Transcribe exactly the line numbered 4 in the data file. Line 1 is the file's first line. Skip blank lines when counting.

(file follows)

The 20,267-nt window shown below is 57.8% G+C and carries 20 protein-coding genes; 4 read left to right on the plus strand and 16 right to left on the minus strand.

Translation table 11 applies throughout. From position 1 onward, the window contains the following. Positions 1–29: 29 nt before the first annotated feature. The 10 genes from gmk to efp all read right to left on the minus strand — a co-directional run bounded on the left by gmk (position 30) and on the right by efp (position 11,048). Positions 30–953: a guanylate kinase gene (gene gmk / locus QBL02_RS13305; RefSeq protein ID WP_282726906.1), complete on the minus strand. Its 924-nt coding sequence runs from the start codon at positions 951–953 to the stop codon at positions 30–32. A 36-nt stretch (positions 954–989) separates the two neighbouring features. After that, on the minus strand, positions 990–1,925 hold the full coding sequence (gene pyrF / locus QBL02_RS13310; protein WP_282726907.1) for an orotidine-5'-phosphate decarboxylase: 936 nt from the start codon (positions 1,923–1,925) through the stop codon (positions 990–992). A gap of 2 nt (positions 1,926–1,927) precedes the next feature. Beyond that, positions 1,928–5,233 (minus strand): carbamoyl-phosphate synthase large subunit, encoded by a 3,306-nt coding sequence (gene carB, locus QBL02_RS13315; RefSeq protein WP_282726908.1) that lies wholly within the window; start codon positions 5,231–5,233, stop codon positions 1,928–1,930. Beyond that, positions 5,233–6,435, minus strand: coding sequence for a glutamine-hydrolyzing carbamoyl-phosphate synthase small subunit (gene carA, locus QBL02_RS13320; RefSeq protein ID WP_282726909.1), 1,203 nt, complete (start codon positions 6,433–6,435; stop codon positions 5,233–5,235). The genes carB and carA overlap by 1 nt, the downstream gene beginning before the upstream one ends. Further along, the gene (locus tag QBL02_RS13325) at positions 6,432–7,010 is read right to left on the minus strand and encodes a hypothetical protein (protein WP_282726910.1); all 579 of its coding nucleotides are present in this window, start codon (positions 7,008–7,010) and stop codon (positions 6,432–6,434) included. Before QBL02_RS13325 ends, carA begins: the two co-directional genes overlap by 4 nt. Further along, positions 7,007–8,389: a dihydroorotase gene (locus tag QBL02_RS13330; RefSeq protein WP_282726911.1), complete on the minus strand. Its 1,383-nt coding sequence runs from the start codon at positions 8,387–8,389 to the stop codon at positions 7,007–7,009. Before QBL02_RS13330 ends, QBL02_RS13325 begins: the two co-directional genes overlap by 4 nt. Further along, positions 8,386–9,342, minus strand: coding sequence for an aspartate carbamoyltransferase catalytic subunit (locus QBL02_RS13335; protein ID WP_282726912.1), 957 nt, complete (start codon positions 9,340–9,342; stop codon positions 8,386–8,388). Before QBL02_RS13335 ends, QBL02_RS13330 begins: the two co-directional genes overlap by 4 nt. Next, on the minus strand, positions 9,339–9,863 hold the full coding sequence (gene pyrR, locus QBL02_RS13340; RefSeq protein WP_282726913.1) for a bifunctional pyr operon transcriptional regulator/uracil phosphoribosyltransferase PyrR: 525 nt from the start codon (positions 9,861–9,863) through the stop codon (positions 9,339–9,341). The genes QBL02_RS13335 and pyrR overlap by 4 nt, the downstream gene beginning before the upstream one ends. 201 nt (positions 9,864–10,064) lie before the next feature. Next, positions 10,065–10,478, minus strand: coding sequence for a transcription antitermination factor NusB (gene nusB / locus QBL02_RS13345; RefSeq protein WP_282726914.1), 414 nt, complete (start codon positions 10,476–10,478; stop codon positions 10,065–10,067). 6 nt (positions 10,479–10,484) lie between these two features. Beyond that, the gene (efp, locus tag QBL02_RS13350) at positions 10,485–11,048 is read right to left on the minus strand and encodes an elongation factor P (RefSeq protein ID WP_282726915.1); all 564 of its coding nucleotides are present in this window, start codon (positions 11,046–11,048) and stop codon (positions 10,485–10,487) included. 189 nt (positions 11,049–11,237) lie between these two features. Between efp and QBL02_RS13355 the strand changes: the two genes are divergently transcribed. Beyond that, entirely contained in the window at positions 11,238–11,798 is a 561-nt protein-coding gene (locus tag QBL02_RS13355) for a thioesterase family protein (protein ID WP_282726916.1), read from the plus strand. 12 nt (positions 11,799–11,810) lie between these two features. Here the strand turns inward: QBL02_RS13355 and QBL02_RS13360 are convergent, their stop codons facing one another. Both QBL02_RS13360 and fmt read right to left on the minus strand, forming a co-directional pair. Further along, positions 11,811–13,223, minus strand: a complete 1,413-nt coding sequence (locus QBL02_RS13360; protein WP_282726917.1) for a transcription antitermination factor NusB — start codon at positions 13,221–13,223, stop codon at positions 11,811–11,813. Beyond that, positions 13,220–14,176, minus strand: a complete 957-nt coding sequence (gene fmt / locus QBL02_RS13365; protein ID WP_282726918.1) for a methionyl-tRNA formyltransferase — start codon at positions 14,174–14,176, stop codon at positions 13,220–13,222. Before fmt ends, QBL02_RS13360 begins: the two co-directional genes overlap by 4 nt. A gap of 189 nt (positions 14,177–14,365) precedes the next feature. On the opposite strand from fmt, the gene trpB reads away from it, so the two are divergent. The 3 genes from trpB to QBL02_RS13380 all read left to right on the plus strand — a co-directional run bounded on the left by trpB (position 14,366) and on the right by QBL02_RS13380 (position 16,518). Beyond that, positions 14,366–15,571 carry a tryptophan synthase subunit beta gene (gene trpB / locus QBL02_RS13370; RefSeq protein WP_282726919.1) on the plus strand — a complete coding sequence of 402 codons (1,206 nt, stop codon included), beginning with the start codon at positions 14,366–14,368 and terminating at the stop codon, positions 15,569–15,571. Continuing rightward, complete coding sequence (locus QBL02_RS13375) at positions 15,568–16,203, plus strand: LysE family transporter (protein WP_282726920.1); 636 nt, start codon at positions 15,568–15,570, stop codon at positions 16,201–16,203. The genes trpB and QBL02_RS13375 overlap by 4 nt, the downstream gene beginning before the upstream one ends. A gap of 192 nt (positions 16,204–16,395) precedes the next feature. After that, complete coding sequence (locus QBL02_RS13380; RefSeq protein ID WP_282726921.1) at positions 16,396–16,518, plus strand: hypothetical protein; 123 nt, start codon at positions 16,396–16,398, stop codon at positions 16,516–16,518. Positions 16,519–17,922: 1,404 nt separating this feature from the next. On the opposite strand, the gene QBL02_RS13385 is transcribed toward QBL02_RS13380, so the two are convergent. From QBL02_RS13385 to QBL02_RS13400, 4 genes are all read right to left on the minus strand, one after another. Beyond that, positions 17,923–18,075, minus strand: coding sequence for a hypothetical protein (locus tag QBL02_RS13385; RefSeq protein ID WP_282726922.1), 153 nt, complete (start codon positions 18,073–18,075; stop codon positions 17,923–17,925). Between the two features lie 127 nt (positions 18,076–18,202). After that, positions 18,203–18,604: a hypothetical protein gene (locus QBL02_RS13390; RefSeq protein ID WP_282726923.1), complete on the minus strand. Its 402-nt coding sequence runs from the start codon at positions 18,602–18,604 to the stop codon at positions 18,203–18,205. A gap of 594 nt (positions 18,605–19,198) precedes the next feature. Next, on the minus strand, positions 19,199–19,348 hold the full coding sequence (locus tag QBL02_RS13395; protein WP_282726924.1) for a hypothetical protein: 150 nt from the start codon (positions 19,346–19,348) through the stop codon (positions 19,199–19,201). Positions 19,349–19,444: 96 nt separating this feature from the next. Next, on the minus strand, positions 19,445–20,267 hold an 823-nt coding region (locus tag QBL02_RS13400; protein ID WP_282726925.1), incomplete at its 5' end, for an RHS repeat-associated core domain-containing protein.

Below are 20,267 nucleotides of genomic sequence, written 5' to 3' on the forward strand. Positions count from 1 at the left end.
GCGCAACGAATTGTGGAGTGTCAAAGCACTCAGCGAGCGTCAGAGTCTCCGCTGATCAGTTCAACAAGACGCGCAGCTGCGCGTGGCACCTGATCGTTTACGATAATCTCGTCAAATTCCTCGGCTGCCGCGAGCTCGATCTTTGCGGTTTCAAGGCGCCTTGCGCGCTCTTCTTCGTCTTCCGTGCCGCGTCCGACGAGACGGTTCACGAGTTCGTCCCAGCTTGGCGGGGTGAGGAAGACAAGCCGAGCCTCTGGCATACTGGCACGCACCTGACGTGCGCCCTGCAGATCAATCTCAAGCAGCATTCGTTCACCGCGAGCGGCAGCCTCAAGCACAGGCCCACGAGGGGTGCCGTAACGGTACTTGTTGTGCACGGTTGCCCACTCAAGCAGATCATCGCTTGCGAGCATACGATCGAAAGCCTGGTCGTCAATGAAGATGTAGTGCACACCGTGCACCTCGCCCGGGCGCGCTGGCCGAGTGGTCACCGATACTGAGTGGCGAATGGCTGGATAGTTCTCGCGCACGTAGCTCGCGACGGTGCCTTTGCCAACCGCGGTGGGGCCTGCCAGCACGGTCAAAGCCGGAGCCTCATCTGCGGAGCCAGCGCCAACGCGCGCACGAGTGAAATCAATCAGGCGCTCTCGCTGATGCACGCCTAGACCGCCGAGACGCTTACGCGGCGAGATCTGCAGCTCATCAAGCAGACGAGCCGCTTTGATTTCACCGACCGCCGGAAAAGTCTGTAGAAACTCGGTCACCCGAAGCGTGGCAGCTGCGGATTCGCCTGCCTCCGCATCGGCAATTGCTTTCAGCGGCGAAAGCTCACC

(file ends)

GCGCAACGAATTGTGGAGTGTCAAAGCACTCAGCGAGCGTCAGAGTCTCCGCTGATCAGTTCAACAAGACGCGCAGCTGCGCGTGGCACCTGATCGTTTACGATAATCTCGTCAAATTCCTCGGCTGCCGCGAGCTCGATCTTTGCGGTTTCAAGGCGCCTTGCGCGCTCTTCTTCGTCTTCCGTGCCGCGTCCGACGAGACGGTTCACGAGTTCGTCCCAGCTTGGCGGGGTGAGGAAGACAAGCCGAGCCTCTGGCATACTGGCACGCACCTGACGTGCGCCCTGCAGATCAATCTCAAGCAGCATTCGTTCACCGCGAGCGGCAGCCTCAAGCACAGGCCCACGAGGGGTGCCGTAACGGTACTTGTTGTGCACGGTTGCCCACTCAAGCAGATCATCGCTTGCGAGCATACGATCGAAAGCCTGGTCGTCAATGAAGATGTAGTGCACACCGTGCACCTCGCCCGGGCGCGCTGGCCGAGTGGTCACCGATACTGAGTGGCGAATGGCTGGATAGTTCTCGCGCACGTAGCTCGCGACGGTGCCTTTGCCAACCGCGGTGGGGCCTGCCAGCACGGTCAAAGCCGGAGCCTCATCTGCGGAGCCAGCGCCAACGCGCGCACGAGTGAAATCAATCAGGCGCTCTCGCTGATGCACGCCTAGACCGCCGAGACGCTTACGCGGCGAGATCTGCAGCTCATCAAGCAGACGAGCCGCTTTGATTTCACCGACCGCCGGAAAAGTCTGTAGAAACTCGGTCACCCGAAGCGTGGCAGCTGCGGATTCGCCTGCCTCCGCATCGGCAATTGCTTTCAGCGGCGAAAGCTCACC